All that was necessary was for him to scoot over in the backseat. Instead, he got out, waved me in, and walked around to the street side of the car to get back inside.
It was quite chivalrous, and in return he looked over my shoulder to read my phone, tried to make eye contact with me for rest of the Uber pool ride.
These are things I have to come to expect.
Twice this month I have been followed off the bus and into Trader Joe’s.
“Excuse me, I think you’re really pretty and I’d like to take you out to dinner,” he said, pushing an empty cart and whispering at the back of my head.
“Oh, I’m very flattered, how nice, but no thank you,” I said. I kept walking. He returned his sham of a cart and left the store.
The time before that, a man with no cart followed me around, hiding behind end-caps and slowly picking up objects nearby. I told the store manager and they walked me to the corner.
Which things do you ignore and which things are worth getting riled up about? And why is there a distinction?
When I started teaching in Chicago, my mom told me to, “be like Teflon - let everything just roll off of you.” Sort of the adult version of, “I’m rubber, you’re glue.” I think they discontinued Teflon, though.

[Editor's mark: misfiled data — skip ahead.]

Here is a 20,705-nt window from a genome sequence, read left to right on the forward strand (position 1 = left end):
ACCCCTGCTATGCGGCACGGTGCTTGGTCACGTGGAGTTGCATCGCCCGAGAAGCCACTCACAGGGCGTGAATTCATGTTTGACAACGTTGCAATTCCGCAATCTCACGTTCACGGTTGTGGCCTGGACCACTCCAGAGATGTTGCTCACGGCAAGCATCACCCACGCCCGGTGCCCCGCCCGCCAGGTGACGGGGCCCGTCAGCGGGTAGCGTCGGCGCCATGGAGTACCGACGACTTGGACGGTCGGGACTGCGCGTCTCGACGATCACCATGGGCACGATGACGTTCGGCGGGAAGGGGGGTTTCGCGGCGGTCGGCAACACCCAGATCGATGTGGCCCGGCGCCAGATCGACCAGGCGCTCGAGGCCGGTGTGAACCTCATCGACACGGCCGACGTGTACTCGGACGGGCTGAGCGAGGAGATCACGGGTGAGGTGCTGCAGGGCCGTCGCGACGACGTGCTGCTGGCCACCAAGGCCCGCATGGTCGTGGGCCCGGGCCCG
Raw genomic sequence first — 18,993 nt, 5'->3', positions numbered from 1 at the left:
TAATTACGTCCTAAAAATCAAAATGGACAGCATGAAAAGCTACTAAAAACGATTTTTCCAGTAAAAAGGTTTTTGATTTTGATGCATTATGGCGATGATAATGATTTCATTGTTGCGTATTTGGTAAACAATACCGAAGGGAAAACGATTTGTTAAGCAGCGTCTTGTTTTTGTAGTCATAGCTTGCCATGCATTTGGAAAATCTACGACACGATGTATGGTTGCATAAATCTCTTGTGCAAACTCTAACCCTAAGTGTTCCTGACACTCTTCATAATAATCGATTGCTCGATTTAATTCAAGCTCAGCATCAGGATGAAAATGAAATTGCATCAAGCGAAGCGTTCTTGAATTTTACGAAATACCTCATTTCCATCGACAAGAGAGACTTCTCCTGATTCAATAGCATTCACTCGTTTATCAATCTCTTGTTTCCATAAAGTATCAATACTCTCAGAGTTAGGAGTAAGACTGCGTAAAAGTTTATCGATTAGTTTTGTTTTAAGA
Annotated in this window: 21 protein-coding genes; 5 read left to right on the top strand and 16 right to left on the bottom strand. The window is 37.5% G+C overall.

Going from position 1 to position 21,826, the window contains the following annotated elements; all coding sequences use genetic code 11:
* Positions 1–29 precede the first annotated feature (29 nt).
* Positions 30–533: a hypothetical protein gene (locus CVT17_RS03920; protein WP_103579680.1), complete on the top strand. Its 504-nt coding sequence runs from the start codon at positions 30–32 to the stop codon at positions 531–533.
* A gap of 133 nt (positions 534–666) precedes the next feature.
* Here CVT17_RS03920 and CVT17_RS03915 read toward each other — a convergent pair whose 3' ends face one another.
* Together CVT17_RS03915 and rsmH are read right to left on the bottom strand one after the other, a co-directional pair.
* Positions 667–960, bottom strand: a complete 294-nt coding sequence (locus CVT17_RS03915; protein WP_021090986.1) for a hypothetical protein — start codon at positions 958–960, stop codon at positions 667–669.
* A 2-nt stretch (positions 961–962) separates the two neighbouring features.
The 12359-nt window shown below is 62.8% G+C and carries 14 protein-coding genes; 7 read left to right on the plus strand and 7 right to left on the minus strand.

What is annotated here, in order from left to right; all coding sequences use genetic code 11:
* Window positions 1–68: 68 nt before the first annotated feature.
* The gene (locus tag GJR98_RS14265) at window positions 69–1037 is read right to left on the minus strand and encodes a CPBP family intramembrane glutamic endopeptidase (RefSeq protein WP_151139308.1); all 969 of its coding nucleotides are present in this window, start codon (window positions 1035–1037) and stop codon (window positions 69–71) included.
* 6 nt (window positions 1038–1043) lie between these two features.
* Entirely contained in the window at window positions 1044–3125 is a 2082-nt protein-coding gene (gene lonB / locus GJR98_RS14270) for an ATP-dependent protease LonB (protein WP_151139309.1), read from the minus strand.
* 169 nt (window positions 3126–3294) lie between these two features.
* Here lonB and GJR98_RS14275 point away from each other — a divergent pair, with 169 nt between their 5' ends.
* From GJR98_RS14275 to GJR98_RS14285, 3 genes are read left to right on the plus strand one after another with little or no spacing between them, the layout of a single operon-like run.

A few months ago, tired of feeling like too much glue in too many conversations with girlfriends, I decided to sort this out. Literally. It’s been a while since I took a math class, but a Cartesian graph still seemed like the most efficient choice.
Benign v Malignant on perceived intentions, and I generally give people the benefit of the doubt. Tolerable v Intolerable on a can-I-be-Teflon scale.
In relaying my multiple Trader Joe’s encounters, I tried to downplay it because that is what we are conditioned to do.
“I think maybe I’m just approachable.”
“You are not approachable,” my male friend said. He laughed. “Like not at all.”
We had been out for the day, in public, waiting in lines, being in crowds. He told me he had counted how many times men stared at me, and that it had struck him, stuck to him, glued.
But these are things we have come to expect.
If I let every stare from every person on every day get to me, I wouldn’t be able to leave the house. None of us would. We have to draw the line somewhere, chart it somehow in the sea of Patriarchal Problems.
As my Uber pool co-rider left the car, he made eye contact, told each of us to have a good night. He waited for me to smile at him.
“You too,” I said. I did not smile.
Note: I fully expect every woman’s graph would look different, and I actually would love to see what other people come up with on this.